Gregg W. Stone, MD, co-director of the division of medical research and education at the Cardiovascular Research Foundation and a professor at Columbia University College of Physicians and Surgeons, both in New York City, discussed the upcoming Transcatheter Cardiovascular Therapeutics (TCT) conference with Cardiovascular Business. Now in its 25th year, the event is scheduled to take place Oct. 27-Nov. 1 in San Francisco.
Here is part one of a two-part Q&A.
What decisions made 25 years ago led to where the TCT is now?
Twenty-five years ago it was never envisioned that TCT would evolve as it has. It was envisioned at that time as a relatively small boutique meeting to discuss the implementation of new device angioplasty, beyond balloon angioplasty.
At the first TCT, stents were mentioned as an afterthought. The excitement was about atherectomy and laser and hot balloons and other areas.
Over the years, TCT has evolved into a meeting that is not only about the future but about the present; not only the United States but the world. It is about how to practice, make treatment decisions to decide who is appropriate for revascularization procedures and where the gaps are in our abilities to take care of patients, where the clinical needs are.
At the same time, of course, it emphasizes innovation and new device development. The whole field has [grown] simultaneously with the evolution of TCT to address not only coronary intervention but endovascular intervention, including carotid intervention, and now the explosive growth of structural heart disease intervention.
The field, where we educate, the integral nature of live case transmissions in the TCT format, the number of sessions, the late-breaking trials [and] the original research as reflected in abstracts [have all evolved.] The meeting is 99.5 percent different from what it was 25 years ago.
What lesson did you learn from the last TCT that you are applying to this year’s program?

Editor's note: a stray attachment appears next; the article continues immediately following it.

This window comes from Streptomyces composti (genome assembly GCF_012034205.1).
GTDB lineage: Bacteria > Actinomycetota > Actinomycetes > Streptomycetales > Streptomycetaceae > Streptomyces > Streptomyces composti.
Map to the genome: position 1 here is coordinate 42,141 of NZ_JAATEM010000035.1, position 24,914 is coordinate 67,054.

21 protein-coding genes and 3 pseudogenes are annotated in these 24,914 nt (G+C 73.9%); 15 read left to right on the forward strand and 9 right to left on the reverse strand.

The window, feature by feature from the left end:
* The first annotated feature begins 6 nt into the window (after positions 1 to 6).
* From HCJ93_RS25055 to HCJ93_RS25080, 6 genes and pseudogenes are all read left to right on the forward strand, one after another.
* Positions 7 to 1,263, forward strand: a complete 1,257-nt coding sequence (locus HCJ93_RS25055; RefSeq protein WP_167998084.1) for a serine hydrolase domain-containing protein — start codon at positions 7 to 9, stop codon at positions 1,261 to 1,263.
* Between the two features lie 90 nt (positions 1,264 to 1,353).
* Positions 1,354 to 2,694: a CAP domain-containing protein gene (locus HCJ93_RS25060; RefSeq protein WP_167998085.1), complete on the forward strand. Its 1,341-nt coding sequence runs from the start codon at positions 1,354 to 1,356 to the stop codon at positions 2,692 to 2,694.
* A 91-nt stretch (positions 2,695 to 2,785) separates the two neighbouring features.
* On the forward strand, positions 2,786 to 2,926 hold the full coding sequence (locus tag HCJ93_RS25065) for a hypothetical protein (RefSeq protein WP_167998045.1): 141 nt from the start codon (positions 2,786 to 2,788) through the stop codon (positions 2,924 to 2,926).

There is one major change that came out of last year’s TCT that will be in direct evidence this year. It became more and more clear to us that people who attend meetings for the most part are passive recipients of information. They sit in chairs while a group of lecturers or a podium of people in roundtable discussions describe concepts.
There is limited time for discussion and many people are shy about going up to the microphone and having a discussion. Many of the rooms are large and don’t lend themselves to having a discussion. We have been struggling for years with how to increase audience participation to make them feel they are an active part of the meeting.
With this in mind, our major initiative this year is TCT Goes Tablet. We will provide a free tablet computer to all [paid] attendees of the meeting. Not only will that replace all of the paper in the meeting but all of the major sessions—even moderate-size sessions—will have a new chat room environment. When people are sitting in the session they will have their tablet computer open and they will enter a chat room. There will be a virtual conversation ongoing with all the people in the audience with a digital monitor about the topic, the specific lectures, the live cases being viewed, etc.
If you were watching a live case, this could range from questions [such as], ‘Why did he or she choose that device or do that? That is not what I would have done.’ Or if a speaker gives a certain opinion someone might say, ‘I don’t agree and this is why.’ There can be a healthy conversation ongoing about some controversial topics by people who would not normally engage in conversation.
We are hoping this really redefines the conference experience by having everybody much more engaged and having an active discussion and interaction.
Stay tuned for part two, which will focus on the late-breaking clinical trials and other aspects of the program.